myFedoraXen                                    300     1                 0.0
myXenGuest                                 6   300     1     -b----     10.6

The state column uses a single character to specify the current state of the corresponding guest. These are as follows:

    r - running - The domain is currently running and healthy 

    b - blocked - The domain is blocked, and not running or runnable. This can be caused because the domain 
                  is waiting on IO (a traditional wait state) or has gone to sleep because there was nothing 
                  else for it to do. 

    p - paused - The domain has been paused, typically as a result of the administrator running the xm pause
                 command. When in a paused state the domain will still consume allocated resources like memory, 
                 but will not be eligible for scheduling by the Xen hypervisor. 

    s - shutdown - The guest has requested to be shutdown, rebooted or suspended, and the domain is in 
                   the process of being destroyed in response.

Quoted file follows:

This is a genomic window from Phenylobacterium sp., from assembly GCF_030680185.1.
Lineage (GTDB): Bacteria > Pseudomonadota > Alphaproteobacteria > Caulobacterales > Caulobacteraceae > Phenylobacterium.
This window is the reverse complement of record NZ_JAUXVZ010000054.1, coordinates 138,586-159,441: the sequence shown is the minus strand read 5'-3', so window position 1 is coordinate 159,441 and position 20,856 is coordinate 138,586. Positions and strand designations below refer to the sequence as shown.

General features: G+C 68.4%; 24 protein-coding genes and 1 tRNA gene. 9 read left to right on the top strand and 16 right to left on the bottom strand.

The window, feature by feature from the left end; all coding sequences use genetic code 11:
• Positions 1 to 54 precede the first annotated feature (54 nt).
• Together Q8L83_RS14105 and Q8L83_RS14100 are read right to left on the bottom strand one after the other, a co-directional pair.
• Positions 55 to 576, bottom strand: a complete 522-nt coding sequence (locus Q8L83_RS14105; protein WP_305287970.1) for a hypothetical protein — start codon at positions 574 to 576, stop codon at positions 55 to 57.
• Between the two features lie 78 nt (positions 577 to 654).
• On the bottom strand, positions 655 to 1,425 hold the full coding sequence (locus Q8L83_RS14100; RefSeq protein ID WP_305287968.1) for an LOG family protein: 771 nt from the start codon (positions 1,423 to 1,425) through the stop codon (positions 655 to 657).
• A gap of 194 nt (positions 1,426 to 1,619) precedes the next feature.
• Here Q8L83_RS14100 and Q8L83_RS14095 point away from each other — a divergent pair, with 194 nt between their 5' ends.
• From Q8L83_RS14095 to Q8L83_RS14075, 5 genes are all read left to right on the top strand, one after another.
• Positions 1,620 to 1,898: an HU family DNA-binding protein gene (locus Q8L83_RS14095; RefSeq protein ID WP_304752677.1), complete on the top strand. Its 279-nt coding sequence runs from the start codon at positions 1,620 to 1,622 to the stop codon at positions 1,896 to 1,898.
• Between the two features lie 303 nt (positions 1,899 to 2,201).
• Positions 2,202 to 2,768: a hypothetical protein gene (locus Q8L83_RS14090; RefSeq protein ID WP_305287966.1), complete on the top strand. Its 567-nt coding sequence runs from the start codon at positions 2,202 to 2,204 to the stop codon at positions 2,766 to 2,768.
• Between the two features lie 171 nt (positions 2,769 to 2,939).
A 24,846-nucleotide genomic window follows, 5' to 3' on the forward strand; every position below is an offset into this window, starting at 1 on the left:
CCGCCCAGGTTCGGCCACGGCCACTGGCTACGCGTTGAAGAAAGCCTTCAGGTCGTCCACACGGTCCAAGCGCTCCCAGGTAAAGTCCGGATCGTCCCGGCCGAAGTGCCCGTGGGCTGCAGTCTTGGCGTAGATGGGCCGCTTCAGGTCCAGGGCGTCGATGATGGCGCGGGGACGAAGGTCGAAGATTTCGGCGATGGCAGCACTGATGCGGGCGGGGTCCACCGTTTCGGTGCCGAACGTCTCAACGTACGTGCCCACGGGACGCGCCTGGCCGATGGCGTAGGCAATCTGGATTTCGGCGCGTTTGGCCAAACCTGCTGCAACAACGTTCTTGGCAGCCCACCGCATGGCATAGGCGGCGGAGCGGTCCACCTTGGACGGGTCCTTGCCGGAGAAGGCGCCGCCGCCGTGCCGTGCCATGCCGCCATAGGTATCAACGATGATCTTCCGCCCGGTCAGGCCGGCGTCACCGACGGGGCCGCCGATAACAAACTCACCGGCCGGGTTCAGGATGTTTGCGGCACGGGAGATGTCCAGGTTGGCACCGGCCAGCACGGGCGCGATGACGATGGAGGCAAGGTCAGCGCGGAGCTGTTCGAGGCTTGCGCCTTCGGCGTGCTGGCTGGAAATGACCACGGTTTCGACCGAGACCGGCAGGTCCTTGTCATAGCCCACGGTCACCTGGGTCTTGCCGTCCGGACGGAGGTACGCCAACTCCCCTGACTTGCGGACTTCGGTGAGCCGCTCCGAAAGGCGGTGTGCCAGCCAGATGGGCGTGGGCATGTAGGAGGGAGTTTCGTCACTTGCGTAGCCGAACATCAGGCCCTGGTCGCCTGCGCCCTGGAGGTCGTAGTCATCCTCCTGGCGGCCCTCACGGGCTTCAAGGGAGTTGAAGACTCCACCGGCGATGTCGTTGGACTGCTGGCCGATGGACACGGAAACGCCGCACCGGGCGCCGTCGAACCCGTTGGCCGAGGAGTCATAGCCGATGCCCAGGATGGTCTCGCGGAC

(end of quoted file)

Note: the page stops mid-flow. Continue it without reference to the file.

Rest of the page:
c - crashed - The domain has crashed. Usually this state can only occur if the domain has been 
                  configured not to restart on crash. 

    d - dying - The domain is in process of dying, but hasn't completely shutdown or crashed. 


Starting a Xen Guest System
A guest operating system can be started using the xm tool combined with the start option followed by the name of the guest operating system to be launched. For example:

su -
xm start myGuestOS


Connecting to a Running Xen Guest System
Once the guest operating system has started, a connection to the guest may be established using either the vncviewer tool or the virt-manager console. To use virt-manager, select Applications→System Tools→Virtual Machine Manager, select the desired system and click Open.

To connect using vncviewer enter the following command in Terminal window:

vncviewer

When prompted for a server enter localhost:5900. A VNC window will subsequently appear containing the running guest system.
Shutting Down a Guest System
The shutdown option of the xm tool is used to shutdown a guest operating system:

xm shutdown guestName

where guestName is the name of the guest system, to be shutdown.

Note that the shutdown option allows the guest operating system to perform an orderly shutdown when it receives the shutdown instruction. To instantly stop a guest operating system the destroy option may be used (with all the attendant risks of filesystem damage and data loss):

xm destroy myGuestOS


Pausing and Resuming a Guest System